This release on a suite of smartphone apps designed to reduce depression and anxiety comes from a prestigious university and was funded by the National Institutes of Health. Issued under embargo, an emailed version of the release pitched journalists with the titillating subject heading: “Depression Apps as Fast as Finding Good Sushi.”
But if Northwestern University wants us to think of this app as the Yelp of depression treatment, it will need to serve up more convincing evidence than what was provided in this skimpy news release. After all, treating depression is a little more complicated than locating a good California roll, and we expect to see substantial backing for the suggestion that these apps work as well as clinician-delivered psychotherapy or antidepressant medication. The release’s comparison of the app to medication is fatally flawed because more than half of the participants were already taking antidepressants when they enrolled in the study, and about 20% were receiving psychotherapy. How much of the benefit was due to the app and how much to these or other factors is impossible to say.
Bottom line: while the release deserves some credit for highlighting one major weakness of the study — the lack of a control group — it didn’t mention other key limitations or adequately describe the scope of the benefits seen. Like the sushi lovers courted in the subject heading, anyone feasting on this release is likely to be hungry again in an hour — if not sooner.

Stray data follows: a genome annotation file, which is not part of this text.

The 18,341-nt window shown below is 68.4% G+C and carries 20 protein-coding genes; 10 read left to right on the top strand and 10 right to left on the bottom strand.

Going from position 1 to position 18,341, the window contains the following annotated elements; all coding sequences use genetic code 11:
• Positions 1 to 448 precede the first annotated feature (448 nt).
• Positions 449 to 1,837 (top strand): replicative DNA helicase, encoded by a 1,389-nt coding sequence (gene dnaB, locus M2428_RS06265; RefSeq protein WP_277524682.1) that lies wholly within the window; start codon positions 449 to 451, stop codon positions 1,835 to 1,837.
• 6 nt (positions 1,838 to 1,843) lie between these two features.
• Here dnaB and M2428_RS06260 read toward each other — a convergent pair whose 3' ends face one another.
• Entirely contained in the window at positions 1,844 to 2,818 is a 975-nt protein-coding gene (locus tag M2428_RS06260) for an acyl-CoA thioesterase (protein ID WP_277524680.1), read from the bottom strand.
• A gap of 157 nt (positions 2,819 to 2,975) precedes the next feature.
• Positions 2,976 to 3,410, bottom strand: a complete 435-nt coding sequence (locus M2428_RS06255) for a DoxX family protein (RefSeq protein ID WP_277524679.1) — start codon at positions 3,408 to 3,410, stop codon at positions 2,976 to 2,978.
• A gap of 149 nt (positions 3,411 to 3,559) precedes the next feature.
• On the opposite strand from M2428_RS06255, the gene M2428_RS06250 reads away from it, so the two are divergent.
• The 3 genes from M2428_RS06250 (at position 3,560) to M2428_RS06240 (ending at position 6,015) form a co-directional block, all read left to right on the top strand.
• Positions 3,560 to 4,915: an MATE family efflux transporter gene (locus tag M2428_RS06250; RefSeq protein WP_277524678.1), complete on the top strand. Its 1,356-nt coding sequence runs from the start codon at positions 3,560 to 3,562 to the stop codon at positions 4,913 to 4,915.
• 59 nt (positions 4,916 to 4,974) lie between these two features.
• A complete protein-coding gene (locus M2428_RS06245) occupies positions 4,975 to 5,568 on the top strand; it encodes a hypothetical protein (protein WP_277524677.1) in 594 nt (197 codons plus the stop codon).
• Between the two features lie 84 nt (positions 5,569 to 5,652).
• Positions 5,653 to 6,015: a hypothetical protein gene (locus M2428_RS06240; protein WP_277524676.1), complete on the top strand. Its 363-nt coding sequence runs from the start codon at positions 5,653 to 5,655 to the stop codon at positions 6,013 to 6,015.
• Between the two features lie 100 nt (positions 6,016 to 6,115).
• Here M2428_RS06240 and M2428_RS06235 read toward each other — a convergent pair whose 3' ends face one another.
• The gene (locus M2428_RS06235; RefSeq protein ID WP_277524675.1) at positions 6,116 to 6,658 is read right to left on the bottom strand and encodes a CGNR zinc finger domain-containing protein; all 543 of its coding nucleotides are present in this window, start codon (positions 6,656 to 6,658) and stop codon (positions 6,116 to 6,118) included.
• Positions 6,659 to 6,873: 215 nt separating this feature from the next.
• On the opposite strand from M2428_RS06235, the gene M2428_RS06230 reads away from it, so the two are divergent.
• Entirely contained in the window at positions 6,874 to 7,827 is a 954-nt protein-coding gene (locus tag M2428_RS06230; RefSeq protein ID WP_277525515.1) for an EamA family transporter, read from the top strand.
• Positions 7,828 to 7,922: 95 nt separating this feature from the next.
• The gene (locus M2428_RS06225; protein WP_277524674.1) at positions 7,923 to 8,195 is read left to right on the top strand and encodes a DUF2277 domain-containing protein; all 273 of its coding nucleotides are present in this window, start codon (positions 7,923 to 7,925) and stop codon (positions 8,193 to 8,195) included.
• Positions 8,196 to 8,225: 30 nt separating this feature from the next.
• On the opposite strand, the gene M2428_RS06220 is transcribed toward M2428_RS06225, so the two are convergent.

People are being pitched on new health-related smartphone apps on a weekly basis. By now, almost everyone is aware that that they can access health interventions via the Internet and one would hope these apps are becoming more evidence-driven. Efforts such as Northwestern’s to give more people access to coping tools while assessing their effectiveness is laudable and forward-looking.
It’s even more impressive when considering that there’s scant evidence to back up claims made by scores of developers of apps for people who need help dealing with anxiety and depression. According to an April 2016 feature article in Nature, “But the bare fact is that most apps haven’t been tested at all. A 2013 review identified more than 1,500 depression-related apps in commercial app stores but just 32 published research papers on the subject. In another study published that year, Australian researchers applied even more stringent criteria, searching the scientific literature for papers that assessed how commercially available apps affected mental-health symptoms or disorders. They found eight papers on five different apps.”
The release notes that there is no cost associated with downloading the Intellicare apps. But because Intellicare is part of “a national research study” the researchers request that users provide “confidential feedback” weekly to help them further develop the system. Some people may not be comfortable sharing personal data over the internet, with good reason.
The release makes several claims but doesn’t back them up with data. For example:
“13 novel mini-apps reduced depression and anxiety by nearly 50 percent in a preliminary research study”
What kind of depression and anxiety are we talking about here? Feeling a little blue or so severely depressed you can’t get out of bed? Which tools were used to measure or rate participants’ level of depression or anxiety?
“participants reporting significantly less depression and anxiety by using the apps on their smartphones up to four times a day”
Again, what does “significantly” refer to?